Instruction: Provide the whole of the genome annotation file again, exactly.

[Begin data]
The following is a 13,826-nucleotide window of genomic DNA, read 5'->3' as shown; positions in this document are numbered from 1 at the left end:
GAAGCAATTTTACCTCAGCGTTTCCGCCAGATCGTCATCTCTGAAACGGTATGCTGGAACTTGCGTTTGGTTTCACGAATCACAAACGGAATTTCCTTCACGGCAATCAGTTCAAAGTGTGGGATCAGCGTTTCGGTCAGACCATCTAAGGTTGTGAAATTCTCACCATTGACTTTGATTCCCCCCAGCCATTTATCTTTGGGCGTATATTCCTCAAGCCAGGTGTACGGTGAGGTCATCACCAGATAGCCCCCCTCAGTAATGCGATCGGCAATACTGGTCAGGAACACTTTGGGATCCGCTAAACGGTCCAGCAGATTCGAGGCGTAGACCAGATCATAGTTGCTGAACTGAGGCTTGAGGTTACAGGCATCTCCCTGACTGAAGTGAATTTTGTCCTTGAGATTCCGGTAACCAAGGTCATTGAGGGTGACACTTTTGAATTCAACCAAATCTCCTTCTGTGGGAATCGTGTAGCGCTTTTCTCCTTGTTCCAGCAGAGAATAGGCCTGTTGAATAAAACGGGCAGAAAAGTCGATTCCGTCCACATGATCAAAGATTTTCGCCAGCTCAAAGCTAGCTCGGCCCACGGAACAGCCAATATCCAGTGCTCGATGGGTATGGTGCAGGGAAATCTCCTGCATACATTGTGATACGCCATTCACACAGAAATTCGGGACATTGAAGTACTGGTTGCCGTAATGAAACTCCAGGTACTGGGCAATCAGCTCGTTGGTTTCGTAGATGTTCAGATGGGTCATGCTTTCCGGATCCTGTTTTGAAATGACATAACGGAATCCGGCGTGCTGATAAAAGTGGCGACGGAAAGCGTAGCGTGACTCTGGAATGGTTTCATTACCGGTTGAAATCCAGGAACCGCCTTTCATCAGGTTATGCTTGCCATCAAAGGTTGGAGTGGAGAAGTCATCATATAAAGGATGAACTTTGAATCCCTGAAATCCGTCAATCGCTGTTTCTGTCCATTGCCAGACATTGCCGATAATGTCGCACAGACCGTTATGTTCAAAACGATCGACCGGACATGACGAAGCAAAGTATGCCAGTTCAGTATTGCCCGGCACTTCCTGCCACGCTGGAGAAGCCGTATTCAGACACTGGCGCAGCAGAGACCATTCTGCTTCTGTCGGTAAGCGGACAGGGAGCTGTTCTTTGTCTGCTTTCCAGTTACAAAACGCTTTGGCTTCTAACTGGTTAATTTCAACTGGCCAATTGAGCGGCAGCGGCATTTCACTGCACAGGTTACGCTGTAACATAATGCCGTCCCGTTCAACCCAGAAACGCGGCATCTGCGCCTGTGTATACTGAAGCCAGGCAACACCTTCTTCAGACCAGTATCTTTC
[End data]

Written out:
The following is a 13,826-nucleotide window of genomic DNA, read 5'->3' as shown; positions in this document are numbered from 1 at the left end:
GAAGCAATTTTACCTCAGCGTTTCCGCCAGATCGTCATCTCTGAAACGGTATGCTGGAACTTGCGTTTGGTTTCACGAATCACAAACGGAATTTCCTTCACGGCAATCAGTTCAAAGTGTGGGATCAGCGTTTCGGTCAGACCATCTAAGGTTGTGAAATTCTCACCATTGACTTTGATTCCCCCCAGCCATTTATCTTTGGGCGTATATTCCTCAAGCCAGGTGTACGGTGAGGTCATCACCAGATAGCCCCCCTCAGTAATGCGATCGGCAATACTGGTCAGGAACACTTTGGGATCCGCTAAACGGTCCAGCAGATTCGAGGCGTAGACCAGATCATAGTTGCTGAACTGAGGCTTGAGGTTACAGGCATCTCCCTGACTGAAGTGAATTTTGTCCTTGAGATTCCGGTAACCAAGGTCATTGAGGGTGACACTTTTGAATTCAACCAAATCTCCTTCTGTGGGAATCGTGTAGCGCTTTTCTCCTTGTTCCAGCAGAGAATAGGCCTGTTGAATAAAACGGGCAGAAAAGTCGATTCCGTCCACATGATCAAAGATTTTCGCCAGCTCAAAGCTAGCTCGGCCCACGGAACAGCCAATATCCAGTGCTCGATGGGTATGGTGCAGGGAAATCTCCTGCATACATTGTGATACGCCATTCACACAGAAATTCGGGACATTGAAGTACTGGTTGCCGTAATGAAACTCCAGGTACTGGGCAATCAGCTCGTTGGTTTCGTAGATGTTCAGATGGGTCATGCTTTCCGGATCCTGTTTTGAAATGACATAACGGAATCCGGCGTGCTGATAAAAGTGGCGACGGAAAGCGTAGCGTGACTCTGGAATGGTTTCATTACCGGTTGAAATCCAGGAACCGCCTTTCATCAGGTTATGCTTGCCATCAAAGGTTGGAGTGGAGAAGTCATCATATAAAGGATGAACTTTGAATCCCTGAAATCCGTCAATCGCTGTTTCTGTCCATTGCCAGACATTGCCGATAATGTCGCACAGACCGTTATGTTCAAAACGATCGACCGGACATGACGAAGCAAAGTATGCCAGTTCAGTATTGCCCGGCACTTCCTGCCACGCTGGAGAAGCCGTATTCAGACACTGGCGCAGCAGAGACCATTCTGCTTCTGTCGGTAAGCGGACAGGGAGCTGTTCTTTGTCTGCTTTCCAGTTACAAAACGCTTTGGCTTCTAACTGGTTAATTTCAACTGGCCAATTGAGCGGCAGCGGCATTTCACTGCACAGGTTACGCTGTAACATAATGCCGTCCCGTTCAACCCAGAAACGCGGCATCTGCGCCTGTGTATACTGAAGCCAGGCAACACCTTCTTCAGACCAGTATCTTTC